In Springfield, Illinois, about 15,000 Americans–dozens of them dressed in stovepipe hats and fake beards–gathered on April 19 for the opening of the long-awaited Abraham Lincoln Presidential Museum. At a cost of $145 million and intended to provide an interactive Lincoln experience (complete with re-creations of Lincoln’s log cabin and life-size Madame Tussaud-esque Lincoln figures), the museum is sure to instill increased wartime patriotism in American visitors. President George W. Bush further encouraged such patriotism when, in his dedication speech, he compared his own efforts to spread liberty around the globe to the Great Emancipator’s nineteenth-century struggle to free the slaves.
“Our deepest values are also served when we take our part in freedom’s advance–when the chains of millions are broken and the captives are set free, because we are honored to serve the cause that gave us birth,” said Bush, who considers Lincoln his favorite President and keeps a bust of him in the Oval Office.
But what Bush almost certainly didn’t know was that almost 100 years ago, in the exact place where the museum stands, a white mob committed gross atrocities against former slaves in the Springfield race riot of August 15-17, 1908–a riot so heinous it inspired the foundation of the NAACP.
The riot might have passed into history unnoticed save for the efforts of William English Walling, a wealthy self-styled journalist and activist from Kentucky, and his wife, Anna Strunsky Walling, who arrived a few weeks later and began looking into what had happened. What they found, according to several history books, is that a white lynch mob–angered over the police protection given to two innocent black men falsely accused of rape and murder–destroyed the entire black neighborhood that had grown up around the Springfield factories where former slaves worked for scab wages. The Wallings tallied more than $200,000 in damage, more than fifty businesses leveled to the ground, seventy people injured, six fatally shot and two black men lynched without justification. They also recorded the flight of more than 2,000 blacks from their homes.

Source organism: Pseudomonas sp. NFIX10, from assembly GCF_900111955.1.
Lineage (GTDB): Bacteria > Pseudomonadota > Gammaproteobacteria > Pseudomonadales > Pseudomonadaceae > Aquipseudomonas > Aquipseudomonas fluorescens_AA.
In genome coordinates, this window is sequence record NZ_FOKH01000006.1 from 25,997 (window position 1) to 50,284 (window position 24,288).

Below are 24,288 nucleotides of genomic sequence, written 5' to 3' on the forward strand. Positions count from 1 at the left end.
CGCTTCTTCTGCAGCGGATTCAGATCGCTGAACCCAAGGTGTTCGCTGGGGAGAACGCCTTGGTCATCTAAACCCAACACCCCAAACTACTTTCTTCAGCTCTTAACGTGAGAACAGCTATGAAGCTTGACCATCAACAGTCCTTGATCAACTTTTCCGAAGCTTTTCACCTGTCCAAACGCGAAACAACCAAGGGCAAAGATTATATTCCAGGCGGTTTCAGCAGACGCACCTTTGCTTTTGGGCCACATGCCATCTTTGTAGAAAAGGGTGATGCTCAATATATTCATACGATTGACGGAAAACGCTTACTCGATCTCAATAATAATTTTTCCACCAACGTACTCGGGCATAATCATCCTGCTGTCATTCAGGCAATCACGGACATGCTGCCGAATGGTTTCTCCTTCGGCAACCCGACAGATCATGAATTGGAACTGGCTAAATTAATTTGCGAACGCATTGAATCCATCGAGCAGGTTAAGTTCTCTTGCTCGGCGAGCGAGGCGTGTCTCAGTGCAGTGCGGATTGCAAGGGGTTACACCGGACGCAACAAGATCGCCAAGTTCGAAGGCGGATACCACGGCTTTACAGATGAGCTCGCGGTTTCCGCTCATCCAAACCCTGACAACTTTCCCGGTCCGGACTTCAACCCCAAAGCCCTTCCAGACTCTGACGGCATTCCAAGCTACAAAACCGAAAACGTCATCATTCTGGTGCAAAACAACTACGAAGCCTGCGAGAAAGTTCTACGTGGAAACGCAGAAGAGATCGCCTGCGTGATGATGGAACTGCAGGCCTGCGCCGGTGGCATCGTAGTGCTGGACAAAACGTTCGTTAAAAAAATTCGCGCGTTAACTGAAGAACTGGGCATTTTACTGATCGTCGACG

By the time the couple returned to New York, Walling had already contacted friends and colleagues about creating an organization of “fair-minded whites and intelligent blacks.” It took several secret meetings and some racial reconciliation, but on February 12, 1909, the National Negro Conference–whose early members included W.E.B. Du Bois–launched its first official symposium. A year later, the conference changed its name to the National Association for the Advancement of Colored People and began its ongoing quest for civil rights.
For decades, the citizens of Springfield knew little, if anything, about the riot or its connection to the NAACP. Then in 1993 two sixth graders at a Springfield middle school, Amanda Staab and Lindsay Harney, were assigned to do a project for a history fair. They had heard rumors of the riot circulating through the local black community, and, armed with a mission, they started asking questions. Their final report on the riot–which was brought to the attention of local politicians by their teachers–stunned the white community and launched a campaign to place markers on the various sites where significant riot events had taken place. “Most people I talked to said they lived here all their life and had no idea the riot happened,” Harney told the Chicago Sun-Times on the day of the markers’ dedication. “It’s shocking they don’t know. There are so many other historical markers in Springfield; the riot should be included.”
Three years ago, however, shortly after ground was broken for the museum, construction workers removed those markers to make way for the new buildings. A couple of those markers went back up recently, but not the one that once stood where the back corner of the library is today. The city plans to re-install the monument but still hasn’t figured out where to put it. “It wouldn’t be installed on an outside wall of the museum, of course,” says Sharon Johnson, a spokesperson for the Springfield Convention and Visitor’s Bureau. “The museum does not have a direct connection to the riot, only to Lincoln.” Johnson adds that the bureau does keep a walking tour guidebook for the riot sites, but that significantly more people ask for the one pointing the way to Lincoln’s home, his office, his grave, his statue in front of the Illinois State Capitol and now his museum.
Many have lauded historian Richard Norton Smith for designing the museum in a way that reveals the truth of the period and the complicated life of the man whose name is synonymous with the liberation of black Americans. And for his part, Smith, a former adviser to several presidential libraries, has proposed a temporary exhibit two years from now to commemorate the race riot.
But Amanda Staab, one of the industrious sixth graders, who is now a first-grade teacher in Springfield, says that neither the markers nor the temporary exhibit are enough. “I still believe we should have all of that stuff for Lincoln,” she says. “But I’m a teacher, and as a teacher I believe that children and adults should know about all the different types of history, not just the type that builds up a town.”